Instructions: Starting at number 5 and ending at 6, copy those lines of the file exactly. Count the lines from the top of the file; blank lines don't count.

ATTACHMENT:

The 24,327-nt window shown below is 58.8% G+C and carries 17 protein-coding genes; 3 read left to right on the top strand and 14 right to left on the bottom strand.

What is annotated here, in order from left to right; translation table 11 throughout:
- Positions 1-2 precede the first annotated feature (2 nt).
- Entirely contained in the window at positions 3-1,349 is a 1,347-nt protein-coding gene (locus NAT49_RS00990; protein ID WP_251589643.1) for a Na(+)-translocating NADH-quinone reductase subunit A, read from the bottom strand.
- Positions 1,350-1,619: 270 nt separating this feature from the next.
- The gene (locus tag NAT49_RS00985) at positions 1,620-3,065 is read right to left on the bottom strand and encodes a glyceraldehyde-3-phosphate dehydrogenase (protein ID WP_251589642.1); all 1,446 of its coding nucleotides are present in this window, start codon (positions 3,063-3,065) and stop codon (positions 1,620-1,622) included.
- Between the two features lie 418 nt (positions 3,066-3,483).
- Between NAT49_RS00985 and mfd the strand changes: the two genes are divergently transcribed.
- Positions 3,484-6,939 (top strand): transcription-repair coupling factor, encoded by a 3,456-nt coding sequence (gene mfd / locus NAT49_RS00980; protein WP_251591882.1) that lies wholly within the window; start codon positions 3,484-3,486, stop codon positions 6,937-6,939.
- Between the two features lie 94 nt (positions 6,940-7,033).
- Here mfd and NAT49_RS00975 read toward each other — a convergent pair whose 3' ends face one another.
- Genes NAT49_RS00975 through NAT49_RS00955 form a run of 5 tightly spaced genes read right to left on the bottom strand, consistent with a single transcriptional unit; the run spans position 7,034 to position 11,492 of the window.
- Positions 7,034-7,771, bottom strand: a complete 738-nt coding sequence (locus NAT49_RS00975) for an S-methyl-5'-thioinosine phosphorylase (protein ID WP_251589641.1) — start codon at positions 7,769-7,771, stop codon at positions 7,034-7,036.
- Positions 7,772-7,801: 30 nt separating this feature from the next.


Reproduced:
- Positions 1,350-1,619: 270 nt separating this feature from the next.
- The gene (locus tag NAT49_RS00985) at positions 1,620-3,065 is read right to left on the bottom strand and encodes a glyceraldehyde-3-phosphate dehydrogenase (protein ID WP_251589642.1); all 1,446 of its coding nucleotides are present in this window, start codon (positions 3,063-3,065) and stop codon (positions 1,620-1,622) included.